I-Team: Aviation Insecurity – The Open Back Door
When TSA (Transportation Security Administration) was first created, the federal agency employed about 16,500 people. Now, critics on Capitol Hill tell the I-Team that there are more than 61,000 people working at TSA.
Since it was founded TSA has spent hundreds of millions of tax dollars on aviation security around the country.
But while all this focus on the front door, the check points of the nation’s airline system, critics say security efforts have completely missed the back door, perimeters at airports where comparatively little money and effort have been invested.
“It’s like locking the front door to your house and leaving back door unlocked,” said security specialist James Butler.
Butler served as a police chief in Coral Gables for years before he retired and went into private consultant work, specializing, in part, on aviation security.
Butler is now one of several experts working for one of Miami’s foremost international security consulting groups, Wayne Black and Associates.
Click here to view Wayne Black’s website.
As he showed the CBS4 I-Team around the back door at Miami International Airport Butler could not hide his concern.
“This to me is a hole in the system right now,” said Butler. “And it’s an issue, I think.”
Butler took the I-Team on a tour on the back side of Miami International Airport. It’s an area where, in part, according to records obtained by the CBS4 I-Team 25,707 workers, contractors, and service personnel gain access to the airport every year.
“If you’re a worker you got to go through all the bells and whistles,” said Butler. “These people that go through the gates, go relatively unchecked. There really is no inspection.” Even as he said this the CBS4 I-Team watched trucks and workers pass through the gates with little inspection and little checking.
Butler also showed us holes in fences, holes in procedures, gate blockades that remained down and not in use for hours on multiple days, inspection protocols at checkpoints that seemed to be ignored, and security set-ups which he says can easily be exploited.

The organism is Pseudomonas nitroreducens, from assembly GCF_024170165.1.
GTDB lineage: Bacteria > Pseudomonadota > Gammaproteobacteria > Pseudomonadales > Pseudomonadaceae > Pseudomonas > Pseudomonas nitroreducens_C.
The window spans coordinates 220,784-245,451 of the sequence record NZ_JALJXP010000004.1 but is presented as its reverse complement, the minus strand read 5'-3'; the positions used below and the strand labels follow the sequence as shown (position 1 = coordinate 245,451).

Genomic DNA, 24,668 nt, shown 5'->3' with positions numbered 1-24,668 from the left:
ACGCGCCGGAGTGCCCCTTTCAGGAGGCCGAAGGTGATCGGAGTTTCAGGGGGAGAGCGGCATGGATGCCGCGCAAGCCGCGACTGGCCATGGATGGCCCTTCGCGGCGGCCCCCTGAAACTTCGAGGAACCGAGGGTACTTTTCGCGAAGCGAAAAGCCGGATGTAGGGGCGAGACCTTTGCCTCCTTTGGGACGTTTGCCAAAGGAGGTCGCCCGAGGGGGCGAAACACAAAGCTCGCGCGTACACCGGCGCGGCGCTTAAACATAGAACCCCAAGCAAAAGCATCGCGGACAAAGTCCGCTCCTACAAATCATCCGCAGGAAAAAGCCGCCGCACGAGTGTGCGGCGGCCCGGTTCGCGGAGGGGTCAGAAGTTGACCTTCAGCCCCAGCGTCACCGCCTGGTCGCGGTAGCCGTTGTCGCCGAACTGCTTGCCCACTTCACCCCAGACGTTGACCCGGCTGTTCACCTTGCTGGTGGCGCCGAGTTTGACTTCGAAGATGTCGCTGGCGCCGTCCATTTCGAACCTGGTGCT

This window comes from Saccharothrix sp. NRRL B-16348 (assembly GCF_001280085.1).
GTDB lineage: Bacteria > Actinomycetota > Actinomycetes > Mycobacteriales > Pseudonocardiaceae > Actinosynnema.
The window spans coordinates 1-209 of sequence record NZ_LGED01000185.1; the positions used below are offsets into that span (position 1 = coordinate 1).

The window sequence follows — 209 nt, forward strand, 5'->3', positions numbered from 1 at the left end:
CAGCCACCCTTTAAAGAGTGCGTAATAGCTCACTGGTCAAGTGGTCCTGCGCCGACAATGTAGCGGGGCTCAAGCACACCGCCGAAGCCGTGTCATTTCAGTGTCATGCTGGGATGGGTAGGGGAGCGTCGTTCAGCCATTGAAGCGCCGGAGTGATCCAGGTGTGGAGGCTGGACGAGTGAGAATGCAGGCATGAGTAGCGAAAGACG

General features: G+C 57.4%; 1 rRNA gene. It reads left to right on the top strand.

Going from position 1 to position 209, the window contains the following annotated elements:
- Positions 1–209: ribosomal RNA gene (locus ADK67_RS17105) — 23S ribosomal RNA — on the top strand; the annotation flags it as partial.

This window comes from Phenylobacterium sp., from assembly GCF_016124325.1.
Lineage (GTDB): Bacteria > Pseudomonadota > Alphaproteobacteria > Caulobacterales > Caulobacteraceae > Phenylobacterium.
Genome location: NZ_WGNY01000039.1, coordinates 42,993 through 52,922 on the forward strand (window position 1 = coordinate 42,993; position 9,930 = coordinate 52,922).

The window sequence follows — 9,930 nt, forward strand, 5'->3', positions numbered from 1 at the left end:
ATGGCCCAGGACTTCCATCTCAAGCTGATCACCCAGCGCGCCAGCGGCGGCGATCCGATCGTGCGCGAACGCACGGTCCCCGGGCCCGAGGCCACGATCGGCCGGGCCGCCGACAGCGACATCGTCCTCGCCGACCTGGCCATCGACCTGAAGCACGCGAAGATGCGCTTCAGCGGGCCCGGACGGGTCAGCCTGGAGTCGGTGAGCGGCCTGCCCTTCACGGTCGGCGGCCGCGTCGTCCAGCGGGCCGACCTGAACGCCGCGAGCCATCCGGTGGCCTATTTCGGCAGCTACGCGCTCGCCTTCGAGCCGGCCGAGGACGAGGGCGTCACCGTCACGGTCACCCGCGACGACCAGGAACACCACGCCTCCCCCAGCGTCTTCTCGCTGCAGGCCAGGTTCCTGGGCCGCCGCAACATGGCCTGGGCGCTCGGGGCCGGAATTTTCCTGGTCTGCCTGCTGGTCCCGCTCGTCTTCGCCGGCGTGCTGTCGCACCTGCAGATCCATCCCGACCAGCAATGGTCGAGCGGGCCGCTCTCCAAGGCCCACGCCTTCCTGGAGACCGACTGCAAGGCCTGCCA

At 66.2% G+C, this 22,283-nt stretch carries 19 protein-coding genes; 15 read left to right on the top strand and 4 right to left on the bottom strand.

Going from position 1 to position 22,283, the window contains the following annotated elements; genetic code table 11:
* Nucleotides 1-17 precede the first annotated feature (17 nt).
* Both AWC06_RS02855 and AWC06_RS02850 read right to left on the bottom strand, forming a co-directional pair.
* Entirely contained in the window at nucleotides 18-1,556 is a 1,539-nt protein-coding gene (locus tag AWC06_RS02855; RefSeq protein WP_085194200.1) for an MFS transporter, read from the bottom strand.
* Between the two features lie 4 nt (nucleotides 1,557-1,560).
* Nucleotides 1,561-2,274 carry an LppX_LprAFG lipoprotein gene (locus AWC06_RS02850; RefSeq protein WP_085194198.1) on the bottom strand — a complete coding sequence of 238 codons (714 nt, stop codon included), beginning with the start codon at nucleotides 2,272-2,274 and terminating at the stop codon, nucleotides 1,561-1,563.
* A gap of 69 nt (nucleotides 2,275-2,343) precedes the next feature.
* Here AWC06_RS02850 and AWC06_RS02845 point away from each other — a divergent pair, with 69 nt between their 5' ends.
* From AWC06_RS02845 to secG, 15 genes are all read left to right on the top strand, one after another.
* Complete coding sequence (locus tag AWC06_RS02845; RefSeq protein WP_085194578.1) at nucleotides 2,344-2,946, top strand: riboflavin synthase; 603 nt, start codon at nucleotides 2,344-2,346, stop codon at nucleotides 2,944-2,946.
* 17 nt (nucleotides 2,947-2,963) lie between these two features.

The CBS4 I-Team purposely decided not to show some of the specific problems in order to keep the bad guys from getting ideas.
“The access over here (at the back of the airport) is incredible,” said Butler. “I mean, once you get on over there the far west end, and you got a truck, (if) you’ve got something, you’ve got access to the whole airport. (You can go) anywhere you want to go.”
To check Butler’s theories out further, we sent a producer undercover into several warehouses on the back side of the airport.
While there were some chains and sometimes fences to block his access to the airport tarmac, there were other instances where one could walk from outside the warehouse through the building and onto an open airport tarmac with no physical security at all.
The CBS4 I-Team producer did it several times on several days over the course of several weeks. The I-Team producer was never stopped, never checked, never confronted about what he was doing there.
“And I know it’s an issue with federal and state employees that work out here because I’ve done some background and talked with them about it,” said Butler. “And they’re concerned and frustrated because it’s been brought up. But whether it’s politics or whether it’s money, or both combined, it’s an issue right now. It’s not being taken care of.”
The same concern has been expressed at Fort Lauderdale\Hollywood International Airport.
“You could climb this fence with no problem,” said former security worker Joe Johnson.
If the back door is ajar at MIA, critics say it’s wide open at Fort Lauderdale\Hollywood International (FLL).
“From a security standpoint, it’s not what I consider a secure airport,” said Johnson.
Until this past March, Johnson said he worked as a security compliance officer at Fort Lauderdale\ Hollywood International.
“There are no cameras along this (perimeter) fence line (outside the airport),” said Johnson and he showed the CBS4 I-Team around. “There are no motion detectors along this fence line.”
At times, Johnson says, he was the only security officer on patrol at night outside the fence he showed us.
“I was the only security personnel working for the airport,” said Johnson.
“You were it?” said I-Team investigator Stephen Stock.
“I was it,” said Johnson. “I was it. There was no backup. There was nobody else I was working with.”
Four months after Johnson says he voluntarily left his job–he says for medical reasons– someone did gain access over the fence, just as he says he’d been warning his superiors for months might happen.